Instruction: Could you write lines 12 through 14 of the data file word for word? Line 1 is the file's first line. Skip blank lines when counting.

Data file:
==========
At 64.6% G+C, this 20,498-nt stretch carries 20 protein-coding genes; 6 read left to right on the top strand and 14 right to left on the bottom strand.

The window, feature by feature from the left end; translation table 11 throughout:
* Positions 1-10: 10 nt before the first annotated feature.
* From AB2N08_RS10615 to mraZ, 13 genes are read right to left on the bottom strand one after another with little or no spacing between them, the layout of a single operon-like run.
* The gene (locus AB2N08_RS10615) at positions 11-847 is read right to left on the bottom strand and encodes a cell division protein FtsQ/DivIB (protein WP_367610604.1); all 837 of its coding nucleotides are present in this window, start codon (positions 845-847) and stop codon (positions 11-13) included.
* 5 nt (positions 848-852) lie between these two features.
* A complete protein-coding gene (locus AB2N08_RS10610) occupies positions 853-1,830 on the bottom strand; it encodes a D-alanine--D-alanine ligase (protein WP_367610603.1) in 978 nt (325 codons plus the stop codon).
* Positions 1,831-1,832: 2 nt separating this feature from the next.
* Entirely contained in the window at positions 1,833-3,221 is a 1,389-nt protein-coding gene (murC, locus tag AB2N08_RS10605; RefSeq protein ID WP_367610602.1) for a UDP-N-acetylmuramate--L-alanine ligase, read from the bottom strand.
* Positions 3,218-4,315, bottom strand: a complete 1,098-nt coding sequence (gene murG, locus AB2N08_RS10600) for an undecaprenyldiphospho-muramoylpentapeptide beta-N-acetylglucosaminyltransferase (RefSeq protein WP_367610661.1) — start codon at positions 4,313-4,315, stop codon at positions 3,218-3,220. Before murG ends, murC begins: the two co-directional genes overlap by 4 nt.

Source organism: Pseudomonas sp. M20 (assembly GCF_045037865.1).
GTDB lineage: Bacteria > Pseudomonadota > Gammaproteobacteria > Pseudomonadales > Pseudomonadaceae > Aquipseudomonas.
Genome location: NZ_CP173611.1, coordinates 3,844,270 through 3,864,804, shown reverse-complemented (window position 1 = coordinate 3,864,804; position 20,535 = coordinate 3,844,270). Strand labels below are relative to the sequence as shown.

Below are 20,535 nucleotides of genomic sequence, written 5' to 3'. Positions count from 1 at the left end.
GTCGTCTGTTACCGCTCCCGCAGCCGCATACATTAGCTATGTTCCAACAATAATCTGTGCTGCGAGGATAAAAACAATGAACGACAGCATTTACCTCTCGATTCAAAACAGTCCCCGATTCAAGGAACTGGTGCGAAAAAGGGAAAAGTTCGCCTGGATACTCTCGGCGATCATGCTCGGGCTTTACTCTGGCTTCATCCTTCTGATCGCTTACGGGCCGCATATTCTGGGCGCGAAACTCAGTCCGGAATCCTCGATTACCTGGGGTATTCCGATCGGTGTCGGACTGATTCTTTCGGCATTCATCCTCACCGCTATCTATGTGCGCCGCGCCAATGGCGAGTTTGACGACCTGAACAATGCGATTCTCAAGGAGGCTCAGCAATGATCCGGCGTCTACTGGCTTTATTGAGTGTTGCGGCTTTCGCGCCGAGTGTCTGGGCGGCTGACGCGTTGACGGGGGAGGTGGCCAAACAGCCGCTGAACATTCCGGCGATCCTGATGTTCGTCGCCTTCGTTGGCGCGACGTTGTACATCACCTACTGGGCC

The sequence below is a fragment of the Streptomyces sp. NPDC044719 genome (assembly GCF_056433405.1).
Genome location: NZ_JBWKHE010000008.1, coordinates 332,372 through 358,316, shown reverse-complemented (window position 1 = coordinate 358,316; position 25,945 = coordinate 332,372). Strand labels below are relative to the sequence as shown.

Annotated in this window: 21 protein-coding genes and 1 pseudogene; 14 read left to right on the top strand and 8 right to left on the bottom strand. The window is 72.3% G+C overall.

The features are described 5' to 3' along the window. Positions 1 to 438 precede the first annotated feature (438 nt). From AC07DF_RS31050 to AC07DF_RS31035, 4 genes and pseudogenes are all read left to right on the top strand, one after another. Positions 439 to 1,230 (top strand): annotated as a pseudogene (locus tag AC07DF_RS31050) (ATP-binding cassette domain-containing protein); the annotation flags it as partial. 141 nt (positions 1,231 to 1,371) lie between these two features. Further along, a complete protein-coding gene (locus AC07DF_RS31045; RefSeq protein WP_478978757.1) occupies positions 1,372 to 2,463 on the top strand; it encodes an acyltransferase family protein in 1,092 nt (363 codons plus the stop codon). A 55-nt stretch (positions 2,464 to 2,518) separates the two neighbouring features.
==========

GTDB lineage: Bacteria > Pseudomonadota > Gammaproteobacteria > Pseudomonadales > Pseudomonadaceae > Aquipseudomonas.
Genome location: NZ_CP173611.1, coordinates 3,844,270 through 3,864,804, shown reverse-complemented (window position 1 = coordinate 3,864,804; position 20,535 = coordinate 3,844,270). Strand labels below are relative to the sequence as shown.

Below are 20,535 nucleotides of genomic sequence, written 5' to 3'. Positions count from 1 at the left end.